I was surprised how quickly you can lose because of initiative or crits, as well as how long it drags on at high AC. I was getting ties at high AC and had to increase from 10 rounds to 100 round before calling it a draw.

Basically it exposes the gamblers fallacy, the extent of an encounter being short runs of die makes them highly variable luck. It does not matter that your later die rolls will balance out your luck when you already lost a bunch of encounters. Just like gambling the best you can do in that case is stem your losses. The short runs of bad luck WILL worsen your win/loss on an individual basis.

The trend of the +1 hit giving you an edge at high AC, but initiative winning at low AC is only observable across many players. Again gamblers fallacy - the only one that wins in Vegas is the house because they play all the players. You cannot play the odds, they can.

So I need to figure out how to do deviation analysis so I can better represent the individual.

I wonder what modifier it takes to tilt the odds. I would suspect a d4+4/3 the modifier carries more weight, and it is very unlikely to overkill in one round - so should be less ties. I would suspect ATK/d8+4/0 would really tilt the odds - simply because the +0 has no constant damage on crits. With a +4 as long as all three crits it does not matter what the damage dice does, the constant damage alone killed your opponent.

A dex ranger may not make sense, needs to be dex and str.


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Here is a new simulation method of a duel between a STR +4 vs. +3 longsword (for both ATK and DMG bonus, standard lvl2 MAP no feats). Why a duel? The game is a contest, it is you vs. the GM. What matters is does the +1 improve your odds of winning, or is it buried in the noise of the randomness of uniform die.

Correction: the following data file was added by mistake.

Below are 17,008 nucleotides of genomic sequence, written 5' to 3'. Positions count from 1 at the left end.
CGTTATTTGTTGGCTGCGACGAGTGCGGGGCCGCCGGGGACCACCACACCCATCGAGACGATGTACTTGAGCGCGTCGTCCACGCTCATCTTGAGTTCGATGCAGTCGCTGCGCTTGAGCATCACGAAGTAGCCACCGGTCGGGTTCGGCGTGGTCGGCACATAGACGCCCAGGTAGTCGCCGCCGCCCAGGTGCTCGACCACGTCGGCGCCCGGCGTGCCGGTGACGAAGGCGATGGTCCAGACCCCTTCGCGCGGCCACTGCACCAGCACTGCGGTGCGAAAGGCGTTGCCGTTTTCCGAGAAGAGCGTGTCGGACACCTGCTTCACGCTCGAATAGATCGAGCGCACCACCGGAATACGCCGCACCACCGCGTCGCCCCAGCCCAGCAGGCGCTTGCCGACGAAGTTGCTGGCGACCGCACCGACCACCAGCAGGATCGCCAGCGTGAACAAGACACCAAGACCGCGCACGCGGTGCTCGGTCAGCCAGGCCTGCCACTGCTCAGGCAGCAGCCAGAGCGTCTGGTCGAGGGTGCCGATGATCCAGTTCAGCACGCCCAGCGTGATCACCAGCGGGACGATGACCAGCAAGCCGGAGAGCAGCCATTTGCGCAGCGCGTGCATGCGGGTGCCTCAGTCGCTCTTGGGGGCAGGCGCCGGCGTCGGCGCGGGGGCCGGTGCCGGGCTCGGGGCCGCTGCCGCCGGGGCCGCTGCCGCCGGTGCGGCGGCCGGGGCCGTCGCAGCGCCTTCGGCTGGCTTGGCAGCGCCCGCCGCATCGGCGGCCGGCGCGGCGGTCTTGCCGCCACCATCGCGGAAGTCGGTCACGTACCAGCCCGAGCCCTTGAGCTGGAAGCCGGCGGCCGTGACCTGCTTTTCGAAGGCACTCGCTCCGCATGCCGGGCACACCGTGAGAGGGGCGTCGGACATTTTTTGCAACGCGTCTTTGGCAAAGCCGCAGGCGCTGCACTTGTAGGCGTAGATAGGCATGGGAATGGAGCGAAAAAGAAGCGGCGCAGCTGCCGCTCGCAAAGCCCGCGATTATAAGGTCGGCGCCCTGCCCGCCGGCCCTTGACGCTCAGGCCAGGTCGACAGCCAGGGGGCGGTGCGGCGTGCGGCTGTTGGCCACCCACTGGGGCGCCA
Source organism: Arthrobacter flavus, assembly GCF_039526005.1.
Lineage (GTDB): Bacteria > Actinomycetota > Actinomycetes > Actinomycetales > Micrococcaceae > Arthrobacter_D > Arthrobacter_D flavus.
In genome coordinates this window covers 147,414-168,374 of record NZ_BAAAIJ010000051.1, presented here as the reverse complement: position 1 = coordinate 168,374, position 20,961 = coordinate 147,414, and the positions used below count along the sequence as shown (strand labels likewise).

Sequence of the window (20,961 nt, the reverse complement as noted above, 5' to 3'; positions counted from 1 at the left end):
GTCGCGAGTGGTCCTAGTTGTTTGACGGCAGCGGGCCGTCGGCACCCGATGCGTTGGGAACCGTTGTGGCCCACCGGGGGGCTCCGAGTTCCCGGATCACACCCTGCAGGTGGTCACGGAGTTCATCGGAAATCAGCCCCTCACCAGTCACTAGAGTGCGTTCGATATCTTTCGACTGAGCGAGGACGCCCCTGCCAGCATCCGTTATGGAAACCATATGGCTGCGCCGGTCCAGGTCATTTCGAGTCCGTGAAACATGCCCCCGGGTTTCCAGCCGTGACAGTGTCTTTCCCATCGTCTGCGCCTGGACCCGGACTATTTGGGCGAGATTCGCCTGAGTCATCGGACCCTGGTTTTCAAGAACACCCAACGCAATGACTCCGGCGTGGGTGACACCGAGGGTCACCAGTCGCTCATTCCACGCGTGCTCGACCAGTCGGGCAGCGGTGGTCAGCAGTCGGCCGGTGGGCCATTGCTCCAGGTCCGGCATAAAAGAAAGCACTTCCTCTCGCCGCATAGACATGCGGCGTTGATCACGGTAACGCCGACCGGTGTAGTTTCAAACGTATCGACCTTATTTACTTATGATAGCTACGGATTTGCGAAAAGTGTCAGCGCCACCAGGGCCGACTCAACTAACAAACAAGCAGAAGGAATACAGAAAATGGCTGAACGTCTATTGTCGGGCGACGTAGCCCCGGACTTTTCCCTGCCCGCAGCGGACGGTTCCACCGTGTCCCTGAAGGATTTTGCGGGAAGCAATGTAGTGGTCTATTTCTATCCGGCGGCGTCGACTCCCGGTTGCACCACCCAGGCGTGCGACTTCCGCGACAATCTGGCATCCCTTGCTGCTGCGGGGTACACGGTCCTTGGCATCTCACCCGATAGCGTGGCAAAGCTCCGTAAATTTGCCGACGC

I am doing a 'your turn my turn' simulation of three strike turns fight to the death (within 100 rounds)

Previously I had looked at 52 rounds worth of total damage, without regard to rounds being exit conditions for encounters - now encounter length is variable to the death.

The STR+4 win:tie:loss record over a million encounters. The tie would go to whoever went first.

AC WIN% TIE% LOSS%
25 62 04 34
20 59 10 31
15 53 23 24
10 41 42 16
5 37 47 15

So very high AC the +1 approaches 2:1 odds to win, at moderate and low AC it depends on initiative - it comes down to who crit first.

This is highly variable on an individual basis, if instead I sample a bakers dozen encounters to level the trend is obscured.

AC WIN% TIE% LOSS%
25 54 0 46
20 54 0 46
15 54 23 23
10 38 31 31
5 54 23 23

that is barely over a coin flip for the individual result unless it is low AC and you won initiative.

AC WIN% TIE% LOSS%
25 77 0 23
20 69 15 15
15 23 62 15
10 61 38 0
5 23 77 0

Well I have no idea who will win in this random sample.

So the variation of a million levels needs to be calculated but random sampling seems to show it is really high.


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And how do you know which dice option is consistent over the short term of the fight? The thing to know that is over the fights few rounds each of few actions, is that your d20 varies and your d6 varies in average results. It is not about calculating the theoretical minimum or medium or maximum damage of your d6 vs d6+1 or 3d2. It is not about how the average settles in over hundreds of rolls.